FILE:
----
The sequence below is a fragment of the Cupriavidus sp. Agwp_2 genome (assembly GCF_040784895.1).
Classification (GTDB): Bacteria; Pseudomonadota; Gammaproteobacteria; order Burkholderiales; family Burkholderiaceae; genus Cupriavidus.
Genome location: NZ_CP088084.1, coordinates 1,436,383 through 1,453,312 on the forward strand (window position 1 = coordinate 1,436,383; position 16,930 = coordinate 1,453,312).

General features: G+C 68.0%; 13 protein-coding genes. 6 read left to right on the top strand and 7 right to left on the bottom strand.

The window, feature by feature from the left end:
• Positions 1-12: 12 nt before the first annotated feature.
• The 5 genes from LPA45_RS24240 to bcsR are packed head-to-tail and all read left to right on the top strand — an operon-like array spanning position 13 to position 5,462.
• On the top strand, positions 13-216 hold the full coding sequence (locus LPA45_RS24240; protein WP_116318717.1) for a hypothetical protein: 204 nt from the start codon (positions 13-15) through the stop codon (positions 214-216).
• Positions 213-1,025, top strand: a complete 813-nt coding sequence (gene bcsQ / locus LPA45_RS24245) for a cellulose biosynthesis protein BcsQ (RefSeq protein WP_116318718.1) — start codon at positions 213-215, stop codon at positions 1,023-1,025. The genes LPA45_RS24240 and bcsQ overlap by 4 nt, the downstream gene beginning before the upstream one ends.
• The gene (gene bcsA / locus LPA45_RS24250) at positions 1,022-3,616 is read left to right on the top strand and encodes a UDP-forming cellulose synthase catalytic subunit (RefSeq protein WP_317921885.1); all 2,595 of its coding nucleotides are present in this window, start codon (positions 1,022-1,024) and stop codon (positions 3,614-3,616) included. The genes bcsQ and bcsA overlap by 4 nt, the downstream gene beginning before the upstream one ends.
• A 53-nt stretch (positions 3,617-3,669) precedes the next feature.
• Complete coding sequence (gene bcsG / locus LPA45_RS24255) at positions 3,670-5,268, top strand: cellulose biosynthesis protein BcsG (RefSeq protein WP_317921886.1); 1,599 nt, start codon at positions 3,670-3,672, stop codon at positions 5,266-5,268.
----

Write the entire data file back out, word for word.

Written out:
The sequence below is a fragment of the Cupriavidus sp. Agwp_2 genome (assembly GCF_040784895.1).
Classification (GTDB): Bacteria; Pseudomonadota; Gammaproteobacteria; order Burkholderiales; family Burkholderiaceae; genus Cupriavidus.
Genome location: NZ_CP088084.1, coordinates 1,436,383 through 1,453,312 on the forward strand (window position 1 = coordinate 1,436,383; position 16,930 = coordinate 1,453,312).

General features: G+C 68.0%; 13 protein-coding genes. 6 read left to right on the top strand and 7 right to left on the bottom strand.

The window, feature by feature from the left end:
• Positions 1-12: 12 nt before the first annotated feature.
• The 5 genes from LPA45_RS24240 to bcsR are packed head-to-tail and all read left to right on the top strand — an operon-like array spanning position 13 to position 5,462.
• On the top strand, positions 13-216 hold the full coding sequence (locus LPA45_RS24240; protein WP_116318717.1) for a hypothetical protein: 204 nt from the start codon (positions 13-15) through the stop codon (positions 214-216).
• Positions 213-1,025, top strand: a complete 813-nt coding sequence (gene bcsQ / locus LPA45_RS24245) for a cellulose biosynthesis protein BcsQ (RefSeq protein WP_116318718.1) — start codon at positions 213-215, stop codon at positions 1,023-1,025. The genes LPA45_RS24240 and bcsQ overlap by 4 nt, the downstream gene beginning before the upstream one ends.
• The gene (gene bcsA / locus LPA45_RS24250) at positions 1,022-3,616 is read left to right on the top strand and encodes a UDP-forming cellulose synthase catalytic subunit (RefSeq protein WP_317921885.1); all 2,595 of its coding nucleotides are present in this window, start codon (positions 1,022-1,024) and stop codon (positions 3,614-3,616) included. The genes bcsQ and bcsA overlap by 4 nt, the downstream gene beginning before the upstream one ends.
• A 53-nt stretch (positions 3,617-3,669) precedes the next feature.
• Complete coding sequence (gene bcsG / locus LPA45_RS24255) at positions 3,670-5,268, top strand: cellulose biosynthesis protein BcsG (RefSeq protein WP_317921886.1); 1,599 nt, start codon at positions 3,670-3,672, stop codon at positions 5,266-5,268.